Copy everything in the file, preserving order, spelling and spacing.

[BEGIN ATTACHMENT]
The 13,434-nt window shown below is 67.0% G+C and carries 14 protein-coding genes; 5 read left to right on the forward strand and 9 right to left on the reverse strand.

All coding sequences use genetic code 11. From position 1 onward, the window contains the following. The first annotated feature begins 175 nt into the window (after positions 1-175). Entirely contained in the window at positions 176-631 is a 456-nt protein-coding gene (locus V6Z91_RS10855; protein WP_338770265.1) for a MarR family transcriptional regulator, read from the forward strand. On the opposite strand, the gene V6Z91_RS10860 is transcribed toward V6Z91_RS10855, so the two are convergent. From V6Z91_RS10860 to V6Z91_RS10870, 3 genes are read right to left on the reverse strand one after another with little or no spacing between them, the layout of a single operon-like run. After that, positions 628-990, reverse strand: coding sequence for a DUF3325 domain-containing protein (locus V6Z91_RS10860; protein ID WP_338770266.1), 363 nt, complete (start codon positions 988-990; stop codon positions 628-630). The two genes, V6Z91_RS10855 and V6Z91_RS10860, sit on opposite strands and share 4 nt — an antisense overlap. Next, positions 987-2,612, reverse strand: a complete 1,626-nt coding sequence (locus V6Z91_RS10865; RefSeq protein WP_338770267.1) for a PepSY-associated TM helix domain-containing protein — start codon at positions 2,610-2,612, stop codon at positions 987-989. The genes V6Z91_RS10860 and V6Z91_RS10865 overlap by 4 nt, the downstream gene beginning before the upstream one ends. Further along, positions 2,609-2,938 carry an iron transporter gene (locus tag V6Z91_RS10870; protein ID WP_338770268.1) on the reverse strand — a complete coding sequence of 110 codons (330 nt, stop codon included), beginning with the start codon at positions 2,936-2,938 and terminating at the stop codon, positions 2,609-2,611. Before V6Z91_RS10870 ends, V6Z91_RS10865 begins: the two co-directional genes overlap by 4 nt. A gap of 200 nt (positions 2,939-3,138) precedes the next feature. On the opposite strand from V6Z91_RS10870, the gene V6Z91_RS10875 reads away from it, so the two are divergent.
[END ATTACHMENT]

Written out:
The 13,434-nt window shown below is 67.0% G+C and carries 14 protein-coding genes; 5 read left to right on the forward strand and 9 right to left on the reverse strand.

All coding sequences use genetic code 11. From position 1 onward, the window contains the following. The first annotated feature begins 175 nt into the window (after positions 1-175). Entirely contained in the window at positions 176-631 is a 456-nt protein-coding gene (locus V6Z91_RS10855; protein WP_338770265.1) for a MarR family transcriptional regulator, read from the forward strand. On the opposite strand, the gene V6Z91_RS10860 is transcribed toward V6Z91_RS10855, so the two are convergent. From V6Z91_RS10860 to V6Z91_RS10870, 3 genes are read right to left on the reverse strand one after another with little or no spacing between them, the layout of a single operon-like run. After that, positions 628-990, reverse strand: coding sequence for a DUF3325 domain-containing protein (locus V6Z91_RS10860; protein ID WP_338770266.1), 363 nt, complete (start codon positions 988-990; stop codon positions 628-630). The two genes, V6Z91_RS10855 and V6Z91_RS10860, sit on opposite strands and share 4 nt — an antisense overlap. Next, positions 987-2,612, reverse strand: a complete 1,626-nt coding sequence (locus V6Z91_RS10865; RefSeq protein WP_338770267.1) for a PepSY-associated TM helix domain-containing protein — start codon at positions 2,610-2,612, stop codon at positions 987-989. The genes V6Z91_RS10860 and V6Z91_RS10865 overlap by 4 nt, the downstream gene beginning before the upstream one ends. Further along, positions 2,609-2,938 carry an iron transporter gene (locus tag V6Z91_RS10870; protein ID WP_338770268.1) on the reverse strand — a complete coding sequence of 110 codons (330 nt, stop codon included), beginning with the start codon at positions 2,936-2,938 and terminating at the stop codon, positions 2,609-2,611. Before V6Z91_RS10870 ends, V6Z91_RS10865 begins: the two co-directional genes overlap by 4 nt. A gap of 200 nt (positions 2,939-3,138) precedes the next feature. On the opposite strand from V6Z91_RS10870, the gene V6Z91_RS10875 reads away from it, so the two are divergent.